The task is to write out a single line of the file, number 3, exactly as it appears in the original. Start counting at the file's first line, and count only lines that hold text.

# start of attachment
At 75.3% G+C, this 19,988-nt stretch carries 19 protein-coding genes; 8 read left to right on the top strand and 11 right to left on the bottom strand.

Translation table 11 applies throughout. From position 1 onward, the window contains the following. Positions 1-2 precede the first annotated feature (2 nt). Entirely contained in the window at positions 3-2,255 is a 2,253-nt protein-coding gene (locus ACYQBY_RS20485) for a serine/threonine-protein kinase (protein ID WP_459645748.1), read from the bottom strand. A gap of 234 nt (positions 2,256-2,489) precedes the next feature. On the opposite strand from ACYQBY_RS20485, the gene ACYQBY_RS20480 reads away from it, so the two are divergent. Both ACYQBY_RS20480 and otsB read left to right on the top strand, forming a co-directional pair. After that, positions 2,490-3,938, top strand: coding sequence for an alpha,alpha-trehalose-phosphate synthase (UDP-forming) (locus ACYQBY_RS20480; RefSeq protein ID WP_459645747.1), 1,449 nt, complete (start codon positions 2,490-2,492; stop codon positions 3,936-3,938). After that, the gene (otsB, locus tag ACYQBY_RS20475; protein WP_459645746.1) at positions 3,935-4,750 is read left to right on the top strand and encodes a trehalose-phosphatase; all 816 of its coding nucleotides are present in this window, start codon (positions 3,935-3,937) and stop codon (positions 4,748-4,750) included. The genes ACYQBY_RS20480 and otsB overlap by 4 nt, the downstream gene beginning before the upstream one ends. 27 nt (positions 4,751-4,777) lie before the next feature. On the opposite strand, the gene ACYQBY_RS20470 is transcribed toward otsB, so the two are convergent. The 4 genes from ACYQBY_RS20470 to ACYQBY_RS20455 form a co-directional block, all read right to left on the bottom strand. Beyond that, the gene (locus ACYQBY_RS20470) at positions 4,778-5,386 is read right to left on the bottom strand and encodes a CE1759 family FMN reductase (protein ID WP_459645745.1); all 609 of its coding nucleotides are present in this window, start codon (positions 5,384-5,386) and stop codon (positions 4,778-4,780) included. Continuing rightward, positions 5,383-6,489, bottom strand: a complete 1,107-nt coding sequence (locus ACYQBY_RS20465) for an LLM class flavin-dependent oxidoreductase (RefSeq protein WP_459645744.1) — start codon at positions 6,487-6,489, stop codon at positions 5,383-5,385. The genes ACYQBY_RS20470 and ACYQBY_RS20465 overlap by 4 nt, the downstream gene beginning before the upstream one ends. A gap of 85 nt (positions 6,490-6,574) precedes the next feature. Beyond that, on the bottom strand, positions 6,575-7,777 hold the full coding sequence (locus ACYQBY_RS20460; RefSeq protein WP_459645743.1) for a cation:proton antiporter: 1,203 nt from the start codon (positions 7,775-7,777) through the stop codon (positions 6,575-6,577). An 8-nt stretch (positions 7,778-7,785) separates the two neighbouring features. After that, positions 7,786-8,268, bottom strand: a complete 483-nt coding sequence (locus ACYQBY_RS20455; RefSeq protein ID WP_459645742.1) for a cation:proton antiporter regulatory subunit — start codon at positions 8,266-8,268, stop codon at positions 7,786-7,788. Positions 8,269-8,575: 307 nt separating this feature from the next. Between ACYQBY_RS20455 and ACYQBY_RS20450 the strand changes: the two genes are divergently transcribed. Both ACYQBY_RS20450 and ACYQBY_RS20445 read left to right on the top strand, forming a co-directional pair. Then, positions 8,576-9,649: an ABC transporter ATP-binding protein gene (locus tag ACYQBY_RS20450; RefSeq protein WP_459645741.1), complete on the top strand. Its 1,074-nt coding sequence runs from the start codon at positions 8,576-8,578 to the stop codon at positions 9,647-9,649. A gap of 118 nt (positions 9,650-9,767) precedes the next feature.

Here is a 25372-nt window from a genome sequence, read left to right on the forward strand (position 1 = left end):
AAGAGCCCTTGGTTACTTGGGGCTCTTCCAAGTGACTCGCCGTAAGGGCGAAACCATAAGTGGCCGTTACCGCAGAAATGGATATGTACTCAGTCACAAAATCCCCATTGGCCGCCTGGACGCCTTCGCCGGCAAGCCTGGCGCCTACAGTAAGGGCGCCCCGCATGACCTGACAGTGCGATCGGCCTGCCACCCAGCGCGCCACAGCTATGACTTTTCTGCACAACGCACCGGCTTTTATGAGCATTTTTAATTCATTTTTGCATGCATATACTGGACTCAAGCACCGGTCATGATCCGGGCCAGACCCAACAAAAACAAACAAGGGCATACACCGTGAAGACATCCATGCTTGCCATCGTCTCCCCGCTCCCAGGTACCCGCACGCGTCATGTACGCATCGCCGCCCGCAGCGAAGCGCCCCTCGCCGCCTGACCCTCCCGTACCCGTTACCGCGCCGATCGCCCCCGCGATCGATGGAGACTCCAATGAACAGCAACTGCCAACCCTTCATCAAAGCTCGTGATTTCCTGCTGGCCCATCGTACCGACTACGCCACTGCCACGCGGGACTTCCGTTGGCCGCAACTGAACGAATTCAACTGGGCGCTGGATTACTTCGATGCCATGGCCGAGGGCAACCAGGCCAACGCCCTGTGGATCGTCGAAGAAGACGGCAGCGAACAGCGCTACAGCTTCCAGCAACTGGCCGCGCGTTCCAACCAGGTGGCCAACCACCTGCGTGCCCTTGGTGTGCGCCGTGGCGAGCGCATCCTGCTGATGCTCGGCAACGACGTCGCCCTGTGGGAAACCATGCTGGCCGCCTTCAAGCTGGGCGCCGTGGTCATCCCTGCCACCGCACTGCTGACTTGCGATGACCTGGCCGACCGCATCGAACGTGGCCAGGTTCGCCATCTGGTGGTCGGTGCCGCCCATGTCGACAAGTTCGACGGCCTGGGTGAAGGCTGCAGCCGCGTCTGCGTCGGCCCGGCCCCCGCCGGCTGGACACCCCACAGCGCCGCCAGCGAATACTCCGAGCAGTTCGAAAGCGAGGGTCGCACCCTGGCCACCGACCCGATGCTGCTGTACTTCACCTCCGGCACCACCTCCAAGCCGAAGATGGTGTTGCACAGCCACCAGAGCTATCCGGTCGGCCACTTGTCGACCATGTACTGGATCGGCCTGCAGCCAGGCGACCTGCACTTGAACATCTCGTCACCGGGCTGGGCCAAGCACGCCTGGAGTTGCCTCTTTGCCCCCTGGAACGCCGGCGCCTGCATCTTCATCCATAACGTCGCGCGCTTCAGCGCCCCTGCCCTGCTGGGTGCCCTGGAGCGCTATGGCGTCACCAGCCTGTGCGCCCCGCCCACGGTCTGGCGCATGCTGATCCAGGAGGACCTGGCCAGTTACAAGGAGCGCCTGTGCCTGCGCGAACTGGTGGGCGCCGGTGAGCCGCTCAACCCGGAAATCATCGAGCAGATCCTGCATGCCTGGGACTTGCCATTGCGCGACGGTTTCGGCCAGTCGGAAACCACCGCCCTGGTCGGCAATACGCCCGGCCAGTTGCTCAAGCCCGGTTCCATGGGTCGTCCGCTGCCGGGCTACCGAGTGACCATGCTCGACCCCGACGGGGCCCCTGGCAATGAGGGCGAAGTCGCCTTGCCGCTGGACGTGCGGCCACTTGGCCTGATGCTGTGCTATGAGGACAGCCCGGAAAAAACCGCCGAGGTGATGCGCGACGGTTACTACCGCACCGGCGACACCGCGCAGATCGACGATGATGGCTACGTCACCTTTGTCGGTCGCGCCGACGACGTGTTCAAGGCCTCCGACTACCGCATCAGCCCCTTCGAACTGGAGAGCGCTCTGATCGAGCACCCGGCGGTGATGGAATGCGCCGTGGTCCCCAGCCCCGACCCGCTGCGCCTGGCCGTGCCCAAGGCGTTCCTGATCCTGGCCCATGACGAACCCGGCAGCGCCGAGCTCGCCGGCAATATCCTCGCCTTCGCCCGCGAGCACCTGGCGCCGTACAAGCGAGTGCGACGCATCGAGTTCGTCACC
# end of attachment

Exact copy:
Here is a 25372-nt window from a genome sequence, read left to right on the forward strand (position 1 = left end):